Prayer: Power or Person? (Part 2)

So this idea in Sunday’s lesson that we should pray because we’ll receive power from it just doesn’t seem that great to me. There are a lot of people out there — and I have been one of them — who pray just because they’re told they are supposed to, even if they don’t think very highly of God or think much about Him at all.

They don’t have a picture of Him as their Love and their Friend; they see Him as a distant King Who can grant gifts. And they are told to speak to Him because it’s their duty and because they can make requests and ask for miraculous healings and the like.

Obligation Implies an Impatient God

I think that type of prayer distorts their picture of God even more. It’s prayer out of obligation, which implies that He is a demanding, impatient person with very little understanding of how relationships work. But real prayer is a joyous sharing of the self with the only Person Who will ever understand you fully.

It’s a privilege. It’s delicious. I used to relish my times of prayer because I could feel myself growing and gaining new thoughts and new mental pathways. When I had painful times in my day, I got excited because I knew I would talk with God about it that night. So I know it’s possible to anticipate prayer like a rich dessert, and yet people command us to pray, rather than motivating us to want to do it.

Working to Express God’s Love in Every Medium

I think we as teachers and evangelists should be doing everything possible to express, through every mode of communication, through every art form, an absolutely amazing love coming from God that just makes you tear up and weak at the knees and makes you automatically want to cry out to God.

People need to see Someone Who is so friendly that they just want to chat with Him and tell Him everything. We as teachers and evangelists — as Christians — need to express an atmosphere of such peace and delicious love people want to be inside that experience.

It reminds me of how C.S. Lewis in The Chronicles of Narnia makes you feel like you really want to be in Narnia with the Christ-like Lion Aslan. Or how a great preacher tells stories God’s love and faithfulness that touch your heart.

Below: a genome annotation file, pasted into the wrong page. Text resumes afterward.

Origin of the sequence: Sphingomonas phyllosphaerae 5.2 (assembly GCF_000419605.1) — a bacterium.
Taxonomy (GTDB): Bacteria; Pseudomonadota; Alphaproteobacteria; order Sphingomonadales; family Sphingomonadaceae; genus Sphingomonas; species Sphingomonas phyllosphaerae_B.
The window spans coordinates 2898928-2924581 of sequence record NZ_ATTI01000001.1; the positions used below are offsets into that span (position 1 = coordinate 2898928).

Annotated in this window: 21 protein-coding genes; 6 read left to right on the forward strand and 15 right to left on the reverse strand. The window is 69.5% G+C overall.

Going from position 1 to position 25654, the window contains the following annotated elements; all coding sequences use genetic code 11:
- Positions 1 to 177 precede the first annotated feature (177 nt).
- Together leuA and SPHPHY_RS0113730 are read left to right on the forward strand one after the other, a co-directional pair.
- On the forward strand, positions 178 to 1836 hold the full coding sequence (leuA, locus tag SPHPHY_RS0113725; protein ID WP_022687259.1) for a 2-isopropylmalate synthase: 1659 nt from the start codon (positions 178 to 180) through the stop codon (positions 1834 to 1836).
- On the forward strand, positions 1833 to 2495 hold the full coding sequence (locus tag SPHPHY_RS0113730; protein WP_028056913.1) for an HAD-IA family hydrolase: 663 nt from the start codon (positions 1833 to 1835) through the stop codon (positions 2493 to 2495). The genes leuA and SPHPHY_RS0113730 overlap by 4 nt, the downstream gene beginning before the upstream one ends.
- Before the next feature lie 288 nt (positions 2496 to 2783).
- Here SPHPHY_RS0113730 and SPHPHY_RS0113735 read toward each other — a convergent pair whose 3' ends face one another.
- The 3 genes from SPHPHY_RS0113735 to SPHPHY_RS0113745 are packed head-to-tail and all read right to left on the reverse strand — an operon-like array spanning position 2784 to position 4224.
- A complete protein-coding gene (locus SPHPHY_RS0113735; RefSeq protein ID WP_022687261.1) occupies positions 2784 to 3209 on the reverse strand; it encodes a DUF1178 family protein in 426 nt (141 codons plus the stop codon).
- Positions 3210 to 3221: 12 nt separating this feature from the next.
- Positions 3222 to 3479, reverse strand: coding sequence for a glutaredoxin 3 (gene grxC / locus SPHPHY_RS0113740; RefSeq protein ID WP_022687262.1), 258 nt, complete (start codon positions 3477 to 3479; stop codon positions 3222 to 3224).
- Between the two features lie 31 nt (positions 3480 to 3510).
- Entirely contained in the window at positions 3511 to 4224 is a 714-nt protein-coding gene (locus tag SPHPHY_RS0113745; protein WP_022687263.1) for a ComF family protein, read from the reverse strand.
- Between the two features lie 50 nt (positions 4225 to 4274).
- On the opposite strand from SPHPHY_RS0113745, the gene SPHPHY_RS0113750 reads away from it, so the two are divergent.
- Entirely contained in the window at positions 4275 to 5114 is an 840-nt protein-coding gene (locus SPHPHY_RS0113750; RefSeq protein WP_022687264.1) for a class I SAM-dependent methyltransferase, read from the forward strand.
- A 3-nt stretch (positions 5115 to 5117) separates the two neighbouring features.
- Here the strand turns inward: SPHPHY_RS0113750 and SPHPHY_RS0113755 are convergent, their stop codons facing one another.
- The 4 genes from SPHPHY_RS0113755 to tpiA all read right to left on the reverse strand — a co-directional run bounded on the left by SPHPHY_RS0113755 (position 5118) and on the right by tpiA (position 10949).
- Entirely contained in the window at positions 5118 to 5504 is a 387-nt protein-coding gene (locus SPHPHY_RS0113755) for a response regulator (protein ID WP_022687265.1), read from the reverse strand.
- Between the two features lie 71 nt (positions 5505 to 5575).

But maybe there’s something I’m missing. Maybe even if someone doesn’t really think highly of God, they could still pray in a trite formula and that would be better than no prayer at all. We all start somewhere. I know that’s where I started.

Well, what I know for sure is that if people were so excited about God that they could hardly wait to spend time with Him, that would be the best of all. And so I want to put energy and hard work into expressing a God Who is so loving that people catch that desire.

Prayer Formulas are Training Wheels

To be fair, in the later days, the lesson explains some of the prayer habits of Jesus and the apostles and highlights principles of prayer that seem all right — Jesus going out early in the morning to pray, for example. It also gives a general outline of prayer: starting with praise and thankfulness, moving into confession, and finally making requests.

I just don’t want to pray in formulas, I guess. Prayer for me is just opening up about my life to a Friend. It’s not about meditating on a verse from the Psalms, as the lesson suggests, because for me it’s about sharing my actual, real life, not something David wrote.

Well, there’s probably nothing wrong with using formulas sometimes. But I would hope they’re only the first step in a learning process. With practice, you can eventually talk to God as a Friend, if you trust Him to accept you, if you catch a vision of His love. And I recommend never pretending to feel more for Him than you really do; instead, ask Him to reveal Himself to you in the way that you need.

And finally, after many conversations with God, every breath seems to be a prayer as you realize that you want to have the atmosphere of Heaven with you everywhere you go, in every situation of life.

~Lemuel Bach
(Praise Team Leader at New Horizons SDA Church in Republic, MO)

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